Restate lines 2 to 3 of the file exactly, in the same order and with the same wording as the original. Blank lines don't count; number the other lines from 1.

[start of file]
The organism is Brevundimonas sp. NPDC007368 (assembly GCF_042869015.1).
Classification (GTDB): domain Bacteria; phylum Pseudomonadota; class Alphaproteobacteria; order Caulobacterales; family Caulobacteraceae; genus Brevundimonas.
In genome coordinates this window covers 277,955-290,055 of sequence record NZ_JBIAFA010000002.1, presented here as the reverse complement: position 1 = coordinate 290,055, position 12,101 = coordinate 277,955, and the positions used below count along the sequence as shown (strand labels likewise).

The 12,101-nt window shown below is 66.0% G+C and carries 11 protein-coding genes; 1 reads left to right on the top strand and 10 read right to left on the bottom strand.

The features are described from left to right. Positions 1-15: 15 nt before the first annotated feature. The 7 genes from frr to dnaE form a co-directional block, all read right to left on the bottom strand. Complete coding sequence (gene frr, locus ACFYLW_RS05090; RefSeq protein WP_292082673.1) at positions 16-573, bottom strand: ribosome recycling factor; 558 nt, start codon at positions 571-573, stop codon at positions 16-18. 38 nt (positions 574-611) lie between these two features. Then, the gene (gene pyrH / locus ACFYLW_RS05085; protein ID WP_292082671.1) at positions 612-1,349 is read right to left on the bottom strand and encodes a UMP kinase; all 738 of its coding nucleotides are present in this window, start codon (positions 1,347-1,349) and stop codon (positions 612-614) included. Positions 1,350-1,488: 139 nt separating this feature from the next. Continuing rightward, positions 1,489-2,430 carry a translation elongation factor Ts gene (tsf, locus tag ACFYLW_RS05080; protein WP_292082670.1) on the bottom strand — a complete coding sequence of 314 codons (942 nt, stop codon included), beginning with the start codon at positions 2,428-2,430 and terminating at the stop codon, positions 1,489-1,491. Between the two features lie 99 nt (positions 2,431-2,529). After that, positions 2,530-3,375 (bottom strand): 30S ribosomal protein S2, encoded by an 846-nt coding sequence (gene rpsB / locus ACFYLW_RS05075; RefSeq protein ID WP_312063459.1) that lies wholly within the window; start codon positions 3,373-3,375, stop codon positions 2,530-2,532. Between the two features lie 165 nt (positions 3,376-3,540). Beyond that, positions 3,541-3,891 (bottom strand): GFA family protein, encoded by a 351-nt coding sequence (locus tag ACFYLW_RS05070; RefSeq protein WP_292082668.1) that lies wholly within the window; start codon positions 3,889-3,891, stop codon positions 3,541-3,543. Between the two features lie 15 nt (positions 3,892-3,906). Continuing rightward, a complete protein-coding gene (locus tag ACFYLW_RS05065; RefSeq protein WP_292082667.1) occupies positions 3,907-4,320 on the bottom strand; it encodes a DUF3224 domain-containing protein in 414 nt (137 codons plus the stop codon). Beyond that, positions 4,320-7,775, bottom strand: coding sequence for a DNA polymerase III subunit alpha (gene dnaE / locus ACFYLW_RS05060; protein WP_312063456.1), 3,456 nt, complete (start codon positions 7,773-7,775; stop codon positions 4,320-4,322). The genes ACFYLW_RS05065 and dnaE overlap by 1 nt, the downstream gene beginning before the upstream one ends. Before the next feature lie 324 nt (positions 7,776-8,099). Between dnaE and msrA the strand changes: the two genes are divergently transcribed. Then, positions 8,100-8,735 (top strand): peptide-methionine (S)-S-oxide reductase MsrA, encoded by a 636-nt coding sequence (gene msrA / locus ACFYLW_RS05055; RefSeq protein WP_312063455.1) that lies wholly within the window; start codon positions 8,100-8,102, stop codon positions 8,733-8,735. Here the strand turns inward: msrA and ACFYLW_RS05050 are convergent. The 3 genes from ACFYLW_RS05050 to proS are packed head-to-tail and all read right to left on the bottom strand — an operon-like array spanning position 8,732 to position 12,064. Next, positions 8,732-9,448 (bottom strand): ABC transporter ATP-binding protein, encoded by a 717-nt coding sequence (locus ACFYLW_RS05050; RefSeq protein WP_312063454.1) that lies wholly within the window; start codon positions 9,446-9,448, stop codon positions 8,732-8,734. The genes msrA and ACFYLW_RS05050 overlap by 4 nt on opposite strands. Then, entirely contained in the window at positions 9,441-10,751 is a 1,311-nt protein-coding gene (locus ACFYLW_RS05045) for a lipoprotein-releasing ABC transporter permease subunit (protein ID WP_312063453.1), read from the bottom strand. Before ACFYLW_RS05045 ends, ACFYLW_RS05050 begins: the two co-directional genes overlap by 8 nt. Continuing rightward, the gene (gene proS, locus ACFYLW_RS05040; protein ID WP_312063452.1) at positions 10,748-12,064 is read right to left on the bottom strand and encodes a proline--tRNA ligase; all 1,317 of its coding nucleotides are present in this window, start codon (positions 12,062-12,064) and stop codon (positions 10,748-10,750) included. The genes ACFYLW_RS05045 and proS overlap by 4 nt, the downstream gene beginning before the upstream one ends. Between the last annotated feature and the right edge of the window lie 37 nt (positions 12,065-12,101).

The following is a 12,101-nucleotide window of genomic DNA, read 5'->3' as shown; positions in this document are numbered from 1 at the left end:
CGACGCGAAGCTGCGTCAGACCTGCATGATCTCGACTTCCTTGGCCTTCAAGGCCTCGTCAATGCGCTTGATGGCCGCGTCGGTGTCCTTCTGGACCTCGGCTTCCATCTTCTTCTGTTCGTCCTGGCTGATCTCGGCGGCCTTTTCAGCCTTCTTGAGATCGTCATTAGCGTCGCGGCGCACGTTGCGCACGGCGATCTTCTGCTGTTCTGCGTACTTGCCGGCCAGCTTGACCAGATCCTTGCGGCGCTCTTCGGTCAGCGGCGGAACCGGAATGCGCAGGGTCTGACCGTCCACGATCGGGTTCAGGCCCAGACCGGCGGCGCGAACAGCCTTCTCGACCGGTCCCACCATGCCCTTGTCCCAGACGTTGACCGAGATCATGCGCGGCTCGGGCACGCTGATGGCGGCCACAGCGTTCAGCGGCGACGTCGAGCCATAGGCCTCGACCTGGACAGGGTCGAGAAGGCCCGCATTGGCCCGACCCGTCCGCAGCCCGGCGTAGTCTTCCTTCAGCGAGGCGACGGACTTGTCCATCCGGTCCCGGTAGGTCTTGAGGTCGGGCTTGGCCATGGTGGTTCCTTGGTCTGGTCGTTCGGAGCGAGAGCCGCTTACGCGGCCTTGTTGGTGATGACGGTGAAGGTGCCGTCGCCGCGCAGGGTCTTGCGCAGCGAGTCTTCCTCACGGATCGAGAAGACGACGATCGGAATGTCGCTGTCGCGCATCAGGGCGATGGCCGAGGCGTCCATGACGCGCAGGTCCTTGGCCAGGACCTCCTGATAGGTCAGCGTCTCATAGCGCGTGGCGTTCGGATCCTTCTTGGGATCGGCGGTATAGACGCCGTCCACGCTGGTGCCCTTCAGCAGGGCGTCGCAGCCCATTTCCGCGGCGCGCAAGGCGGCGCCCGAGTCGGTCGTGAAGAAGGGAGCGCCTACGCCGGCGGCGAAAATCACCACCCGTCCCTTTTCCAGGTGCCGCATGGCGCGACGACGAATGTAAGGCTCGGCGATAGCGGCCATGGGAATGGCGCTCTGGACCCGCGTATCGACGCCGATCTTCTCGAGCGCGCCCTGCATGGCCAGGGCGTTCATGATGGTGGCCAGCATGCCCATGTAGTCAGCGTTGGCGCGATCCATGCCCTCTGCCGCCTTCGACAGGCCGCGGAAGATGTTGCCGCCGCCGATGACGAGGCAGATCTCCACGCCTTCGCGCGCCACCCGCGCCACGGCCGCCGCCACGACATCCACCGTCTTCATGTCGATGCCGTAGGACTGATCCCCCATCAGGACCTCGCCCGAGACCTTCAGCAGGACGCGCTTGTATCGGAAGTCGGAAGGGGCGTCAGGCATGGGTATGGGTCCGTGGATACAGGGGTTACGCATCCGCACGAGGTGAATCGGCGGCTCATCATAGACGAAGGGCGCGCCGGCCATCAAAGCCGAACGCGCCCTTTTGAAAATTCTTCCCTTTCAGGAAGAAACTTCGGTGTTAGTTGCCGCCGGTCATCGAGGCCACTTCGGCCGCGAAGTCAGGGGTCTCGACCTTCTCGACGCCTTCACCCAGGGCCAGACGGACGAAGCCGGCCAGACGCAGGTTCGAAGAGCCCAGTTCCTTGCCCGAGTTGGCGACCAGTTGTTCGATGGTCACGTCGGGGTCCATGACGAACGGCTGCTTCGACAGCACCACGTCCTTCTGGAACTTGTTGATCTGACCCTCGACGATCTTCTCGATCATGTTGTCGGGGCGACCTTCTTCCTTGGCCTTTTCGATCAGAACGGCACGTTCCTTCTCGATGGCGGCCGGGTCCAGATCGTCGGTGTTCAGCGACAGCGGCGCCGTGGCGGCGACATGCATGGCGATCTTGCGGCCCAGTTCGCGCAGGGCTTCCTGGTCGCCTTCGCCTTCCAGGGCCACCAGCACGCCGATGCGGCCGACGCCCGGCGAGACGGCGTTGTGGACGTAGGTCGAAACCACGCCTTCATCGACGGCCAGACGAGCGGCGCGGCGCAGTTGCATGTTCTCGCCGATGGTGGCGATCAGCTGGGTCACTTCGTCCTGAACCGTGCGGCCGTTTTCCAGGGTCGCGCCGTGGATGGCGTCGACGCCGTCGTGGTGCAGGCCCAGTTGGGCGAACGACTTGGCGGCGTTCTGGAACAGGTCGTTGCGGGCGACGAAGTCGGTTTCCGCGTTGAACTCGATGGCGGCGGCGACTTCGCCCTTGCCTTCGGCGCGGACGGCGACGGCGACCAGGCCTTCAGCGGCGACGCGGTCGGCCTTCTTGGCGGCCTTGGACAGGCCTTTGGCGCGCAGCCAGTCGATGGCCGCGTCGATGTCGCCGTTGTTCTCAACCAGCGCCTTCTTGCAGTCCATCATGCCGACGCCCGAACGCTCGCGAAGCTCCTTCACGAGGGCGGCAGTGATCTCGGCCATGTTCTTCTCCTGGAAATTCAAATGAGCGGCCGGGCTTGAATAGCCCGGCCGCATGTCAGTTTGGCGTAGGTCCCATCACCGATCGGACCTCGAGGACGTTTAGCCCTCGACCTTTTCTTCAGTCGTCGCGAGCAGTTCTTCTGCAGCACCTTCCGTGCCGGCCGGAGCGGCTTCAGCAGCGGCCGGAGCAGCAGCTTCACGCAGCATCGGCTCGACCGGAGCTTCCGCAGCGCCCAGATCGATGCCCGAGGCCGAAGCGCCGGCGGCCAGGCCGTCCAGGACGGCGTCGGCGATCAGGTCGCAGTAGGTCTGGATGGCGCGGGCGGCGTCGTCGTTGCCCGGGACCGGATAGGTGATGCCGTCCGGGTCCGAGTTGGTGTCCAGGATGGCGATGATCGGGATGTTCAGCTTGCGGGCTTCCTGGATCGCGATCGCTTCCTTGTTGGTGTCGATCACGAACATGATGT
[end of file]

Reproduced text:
Classification (GTDB): domain Bacteria; phylum Pseudomonadota; class Alphaproteobacteria; order Caulobacterales; family Caulobacteraceae; genus Brevundimonas.
In genome coordinates this window covers 277,955-290,055 of sequence record NZ_JBIAFA010000002.1, presented here as the reverse complement: position 1 = coordinate 290,055, position 12,101 = coordinate 277,955, and the positions used below count along the sequence as shown (strand labels likewise).